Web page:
Our five node Hyper-V cluster is connected to a Dell MD3000i, which provides virtual machine storage using Cluster Shared Volumes (CSV). The MD3000i has dual storage controllers for redundancy, but recently both storage controllers rebooted within a minute of each other. Looking at the Storage section of Failover Cluster Manager showed that half the CSV volumes had a status of Redirected Access. Reading this blog http://blogs.technet.com/b/askcore/archive/2010/12/16/troubleshooting-redirected-access-on-a-cluster-shared-volume-csv.aspx showed that the first thing to try was to “Turn off redirected access for this Cluster shared volume”, unfortunately this didn’t work. I looked in Disk Management on each of the five nodes, which looked as below:
Each node should be able to see all the disks, but only the first node, the one on the far left, could see all five disks. I live migrated the virtual machines off each node and rebooted each node one at a time. Once completed, Disk Management looked like this:
Every node can see all five disks. I checked Failover Cluster Manager and all the CSV volumes had returned to Online status automatically.
Following a power down of our Hyper-V cluster, about half the virtual machines (VMs) would not start. Looking in Failover Cluster Manager showed the VMs couldn’t start because the machine files were missing. I looked at the Storage summary, but the cluster shared volumes were present and had a status of online:
This was odd, Failover Cluster Manager was saying the VM files were missing, but the disks were online. I expanded the cluster shared volumes (CSV):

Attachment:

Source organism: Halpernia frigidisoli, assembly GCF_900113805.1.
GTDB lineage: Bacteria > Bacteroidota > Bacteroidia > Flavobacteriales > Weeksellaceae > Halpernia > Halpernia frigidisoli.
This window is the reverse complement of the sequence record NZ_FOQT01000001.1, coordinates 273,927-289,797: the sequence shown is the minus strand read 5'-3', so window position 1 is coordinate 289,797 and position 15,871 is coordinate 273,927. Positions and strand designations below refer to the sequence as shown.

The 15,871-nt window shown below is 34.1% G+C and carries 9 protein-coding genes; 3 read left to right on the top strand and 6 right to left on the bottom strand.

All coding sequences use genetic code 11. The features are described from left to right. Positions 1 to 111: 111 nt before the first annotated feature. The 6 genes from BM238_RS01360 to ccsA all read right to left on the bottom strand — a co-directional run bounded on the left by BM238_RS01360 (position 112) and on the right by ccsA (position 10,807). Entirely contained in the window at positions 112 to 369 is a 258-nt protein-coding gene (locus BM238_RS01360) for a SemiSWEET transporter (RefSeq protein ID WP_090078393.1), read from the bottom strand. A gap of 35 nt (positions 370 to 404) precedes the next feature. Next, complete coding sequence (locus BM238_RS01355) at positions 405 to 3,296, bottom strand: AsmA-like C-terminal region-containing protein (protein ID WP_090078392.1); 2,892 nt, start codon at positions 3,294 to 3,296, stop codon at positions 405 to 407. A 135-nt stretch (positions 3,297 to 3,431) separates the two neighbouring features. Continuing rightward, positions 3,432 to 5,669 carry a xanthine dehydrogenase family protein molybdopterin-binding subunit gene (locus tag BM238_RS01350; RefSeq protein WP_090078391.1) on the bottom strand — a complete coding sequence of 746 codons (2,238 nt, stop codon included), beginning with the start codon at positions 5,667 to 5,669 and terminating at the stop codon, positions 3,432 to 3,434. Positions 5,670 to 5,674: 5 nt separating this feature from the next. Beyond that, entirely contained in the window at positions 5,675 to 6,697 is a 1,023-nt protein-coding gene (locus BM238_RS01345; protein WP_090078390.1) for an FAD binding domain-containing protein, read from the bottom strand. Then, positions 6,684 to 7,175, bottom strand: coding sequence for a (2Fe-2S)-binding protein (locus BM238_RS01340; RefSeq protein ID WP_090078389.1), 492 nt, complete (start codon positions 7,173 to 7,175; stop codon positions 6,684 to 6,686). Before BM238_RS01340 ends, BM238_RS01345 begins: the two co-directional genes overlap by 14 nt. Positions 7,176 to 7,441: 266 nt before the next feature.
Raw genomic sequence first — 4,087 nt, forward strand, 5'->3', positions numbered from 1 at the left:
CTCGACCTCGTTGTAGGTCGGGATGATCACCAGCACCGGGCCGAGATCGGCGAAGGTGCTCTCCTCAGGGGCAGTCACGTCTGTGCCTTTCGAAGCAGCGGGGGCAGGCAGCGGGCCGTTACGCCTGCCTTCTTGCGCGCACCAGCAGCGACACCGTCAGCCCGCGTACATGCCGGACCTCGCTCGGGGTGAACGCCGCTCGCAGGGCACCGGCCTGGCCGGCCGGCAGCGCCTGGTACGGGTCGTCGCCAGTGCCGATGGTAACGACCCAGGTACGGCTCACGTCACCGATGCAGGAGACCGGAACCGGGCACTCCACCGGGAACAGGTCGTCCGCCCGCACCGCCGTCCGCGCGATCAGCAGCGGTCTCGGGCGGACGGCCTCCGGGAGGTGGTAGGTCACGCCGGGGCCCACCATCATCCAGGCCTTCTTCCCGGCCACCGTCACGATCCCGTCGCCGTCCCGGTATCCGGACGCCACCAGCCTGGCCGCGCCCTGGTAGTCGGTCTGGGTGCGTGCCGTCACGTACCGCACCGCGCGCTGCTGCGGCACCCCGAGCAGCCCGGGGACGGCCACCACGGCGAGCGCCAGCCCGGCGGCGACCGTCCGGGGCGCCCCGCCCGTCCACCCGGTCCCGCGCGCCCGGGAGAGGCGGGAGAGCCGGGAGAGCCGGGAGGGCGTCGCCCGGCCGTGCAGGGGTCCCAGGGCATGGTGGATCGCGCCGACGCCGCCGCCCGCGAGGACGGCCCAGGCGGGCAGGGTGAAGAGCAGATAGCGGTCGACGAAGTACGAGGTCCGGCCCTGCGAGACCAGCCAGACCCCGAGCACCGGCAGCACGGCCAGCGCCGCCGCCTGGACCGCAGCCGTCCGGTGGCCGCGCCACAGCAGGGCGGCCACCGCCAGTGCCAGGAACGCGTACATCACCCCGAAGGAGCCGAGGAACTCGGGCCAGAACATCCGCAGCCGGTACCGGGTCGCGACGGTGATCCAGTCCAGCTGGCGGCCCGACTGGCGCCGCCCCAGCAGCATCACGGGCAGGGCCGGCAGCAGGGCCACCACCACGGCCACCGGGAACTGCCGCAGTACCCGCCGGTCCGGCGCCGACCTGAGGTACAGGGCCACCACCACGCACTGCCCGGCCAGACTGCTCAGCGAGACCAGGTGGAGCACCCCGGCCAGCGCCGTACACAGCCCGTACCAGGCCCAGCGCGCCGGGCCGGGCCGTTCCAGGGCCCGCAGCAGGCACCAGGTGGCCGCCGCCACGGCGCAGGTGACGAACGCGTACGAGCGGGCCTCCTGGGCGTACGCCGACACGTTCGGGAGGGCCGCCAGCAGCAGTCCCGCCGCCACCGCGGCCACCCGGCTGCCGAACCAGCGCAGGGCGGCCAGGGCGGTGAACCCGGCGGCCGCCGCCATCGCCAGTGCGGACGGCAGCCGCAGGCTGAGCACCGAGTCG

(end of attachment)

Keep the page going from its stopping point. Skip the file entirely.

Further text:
If you look at the CSV paths, you’ll see the path for Cluster Disk 1 is C:\ClusterStorage\Volume1 and the path for Cluster Disk 3 is C:\ClusterStorage\. The reason the machines wouldn’t start was because the Cluster Disk 3 path was incorrect. It should have been C:\ClusterStorage\Volume2.
I right-clicked on Cluster Disk 3, chose “Move this shared volume to another node” and selected one of the other cluster nodes. When the move had completed, the path was correct and I was able to start the VMs.
You must import the FailoverClusters module to use the cluster commandlets in PowerShell. Open PowerShell then type: Import-Module FailoverClusters
Two virtual disks failed on the storage used by our Windows Server 2008 R2 Hyper-V cluster. I wasn’t able to recover the virtual disks, so I needed to remove them from the cluster. I had to use a different method for each disk.
The cluster uses Cluster Shared Volumes, so using Failover Cluster Manager, I opened Cluster Shared Volumes, right-clicked on the first disk and selected “Remove from Cluster Shared Volumes” (This option was only available when the cluster was attempting to bring the disk online). The disk was then listed as Failed under Available Storage, in the Storage section of Failover Cluster Manager. I was then able to right-click on the disk and select Delete.
The second disk was continuously listed as Failed in Cluster Shared Volumes, so I wasn’t able to select the “Remove from Cluster Shared Volumes” option. I had to remove this disk from Cluster Shared Volumes using PowerShell. I opened PowerShell, and imported the Failover Cluster module into PowerShell by typing Import-Module FailoverClusters . Next, I typed Remove-ClusterSharedVolume “Cluster Disk 4” to remove the failed disk from Cluster Shared Volumes. The disk was then listed as Failed under Available Storage, in the Storage section of Failover Cluster Manager. I then typed Remove-ClusterResource “Cluster Disk 4” to remove the disk from the cluster.